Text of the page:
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Thursday, October 27, 2016
- Speaking to 75 youths representing 75 countries, U.N. Deputy Secretary General Jan Eliasson offered a sweeping assessment of the United Nations’ place in the world and outlined his hopes for the future.
“We are right now in a time when we are testing multilateralism [and] testing international cooperation,” Eliasson said. “The whole new global landscape is changing so quickly.”
According to Eliasson, the proliferation of information in today’s day and age has spurred expectations for immediate results.
“We have to deliver, both nation states and international organizations.”
Wednesday’s event, Youth and Peacebuilding at the United Nations, was organized as a part of the U.N. Alliance of Civilizations – Education First (UNAOC-EF) Summer School.
Participants in the summer school were selected based on their involvement in intercultural and interfaith dialogue and youth issues. One third of the attendees came from countries in conflict, in a reconciliation process or at high risk of conflict.
In the face of the challenges confronting the United Nations, the Deputy Secretary General identified four sources of hope.
The first was sitting right in front of him. “You are the hope,” he said to the young people who had gathered to hear him speak.
He expressed his encouragement at the eagerness and capacity of new generations for positive change.
Women’s empowerment was the second reason why Eliasson expected the future to be brighter than today.
“This century… women will finally for the first time in history play the role that they deserve,” he said.
The advancement of science and technology and the promise of international institutions were his last two sources of hope.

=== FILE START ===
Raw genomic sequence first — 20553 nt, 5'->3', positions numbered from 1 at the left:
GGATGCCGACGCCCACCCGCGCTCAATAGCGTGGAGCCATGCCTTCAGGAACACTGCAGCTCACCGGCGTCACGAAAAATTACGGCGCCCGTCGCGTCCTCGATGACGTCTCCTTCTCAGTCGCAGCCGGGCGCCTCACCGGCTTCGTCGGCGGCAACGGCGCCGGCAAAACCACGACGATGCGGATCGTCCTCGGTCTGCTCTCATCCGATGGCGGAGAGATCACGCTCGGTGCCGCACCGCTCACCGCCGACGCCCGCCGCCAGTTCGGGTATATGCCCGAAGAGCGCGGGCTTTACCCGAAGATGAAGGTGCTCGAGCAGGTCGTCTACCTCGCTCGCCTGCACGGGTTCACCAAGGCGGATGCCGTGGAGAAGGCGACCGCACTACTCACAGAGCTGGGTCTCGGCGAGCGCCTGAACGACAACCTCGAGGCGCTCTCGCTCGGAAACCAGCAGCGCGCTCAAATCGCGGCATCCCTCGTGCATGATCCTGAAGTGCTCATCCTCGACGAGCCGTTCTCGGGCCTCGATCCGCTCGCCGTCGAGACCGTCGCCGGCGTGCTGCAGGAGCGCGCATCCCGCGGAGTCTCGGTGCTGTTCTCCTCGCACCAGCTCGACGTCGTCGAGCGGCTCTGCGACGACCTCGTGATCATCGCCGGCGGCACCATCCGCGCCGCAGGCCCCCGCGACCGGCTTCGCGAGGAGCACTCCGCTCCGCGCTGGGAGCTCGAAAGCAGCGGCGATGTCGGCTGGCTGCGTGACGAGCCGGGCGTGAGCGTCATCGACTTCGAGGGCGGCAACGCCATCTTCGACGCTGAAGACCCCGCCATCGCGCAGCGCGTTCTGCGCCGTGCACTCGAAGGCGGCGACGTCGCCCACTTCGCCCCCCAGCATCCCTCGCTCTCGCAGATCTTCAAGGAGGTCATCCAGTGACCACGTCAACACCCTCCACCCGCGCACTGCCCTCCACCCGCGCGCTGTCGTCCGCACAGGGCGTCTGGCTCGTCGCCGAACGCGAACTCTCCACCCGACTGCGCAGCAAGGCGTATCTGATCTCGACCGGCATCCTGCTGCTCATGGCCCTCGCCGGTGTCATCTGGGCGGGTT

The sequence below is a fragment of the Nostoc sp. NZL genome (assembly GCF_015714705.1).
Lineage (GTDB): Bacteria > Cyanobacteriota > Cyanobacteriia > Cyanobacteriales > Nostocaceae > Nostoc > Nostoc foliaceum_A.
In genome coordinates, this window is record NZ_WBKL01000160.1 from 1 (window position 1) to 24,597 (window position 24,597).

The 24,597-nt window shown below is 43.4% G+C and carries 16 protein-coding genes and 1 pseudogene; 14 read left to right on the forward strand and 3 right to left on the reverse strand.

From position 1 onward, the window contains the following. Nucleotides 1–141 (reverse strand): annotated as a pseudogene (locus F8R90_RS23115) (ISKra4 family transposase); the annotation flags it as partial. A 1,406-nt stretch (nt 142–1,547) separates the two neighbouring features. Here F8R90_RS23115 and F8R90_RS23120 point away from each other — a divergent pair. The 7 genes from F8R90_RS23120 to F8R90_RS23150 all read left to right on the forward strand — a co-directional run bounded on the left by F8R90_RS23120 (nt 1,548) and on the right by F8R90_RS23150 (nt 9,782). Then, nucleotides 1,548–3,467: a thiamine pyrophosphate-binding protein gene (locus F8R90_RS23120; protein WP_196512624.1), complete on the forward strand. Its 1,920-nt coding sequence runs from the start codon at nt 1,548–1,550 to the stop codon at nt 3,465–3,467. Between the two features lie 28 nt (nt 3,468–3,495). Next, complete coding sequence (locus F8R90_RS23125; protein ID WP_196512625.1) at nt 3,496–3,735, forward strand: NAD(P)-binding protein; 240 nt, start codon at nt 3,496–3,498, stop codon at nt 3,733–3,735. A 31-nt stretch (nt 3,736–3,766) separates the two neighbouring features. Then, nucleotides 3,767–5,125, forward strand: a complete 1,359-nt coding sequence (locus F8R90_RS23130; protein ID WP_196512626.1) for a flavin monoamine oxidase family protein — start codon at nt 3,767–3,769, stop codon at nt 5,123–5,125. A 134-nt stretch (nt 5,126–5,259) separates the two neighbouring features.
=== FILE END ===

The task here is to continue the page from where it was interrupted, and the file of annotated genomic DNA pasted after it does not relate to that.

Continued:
The U.N.’s job, according to Eliasson, is to “make a little difference between the world as it is and the world as it should be. I won’t say that we can or should even try to close that gap, we won’t do that, but we should at least diminish that gap.”
Cecile Mazzacurati, Youth and Gender Policy Advisor at the U.N.’s Peacebuilding Support Office, also spoke at the event, directly addressing the topic of youth and peace.
Peace workers often think of young people as perpetrators or victims of violence instead of potential peacebuilders, she said.
“We tend to see… a large youth population as a potential threat and not as a resource and not a demographic dividend that we should build on.”
The Security Council has never addressed the nexus of youth, peace and security. However, Mazzacurati said that the Peacebuilding Support Office, along with civil society and NGOs, has created a set of guiding principles for youth participation in peacebuilding. She hoped that the topic would gain more prominence in the future.
UNAOC-EF Summer School participants asked the panellists a number of questions on topics such as violence against journalists, religious extremism, and how to get involved with the U.N., their curiosity and engagement further bolstering the panellists’ confidence in the new generation.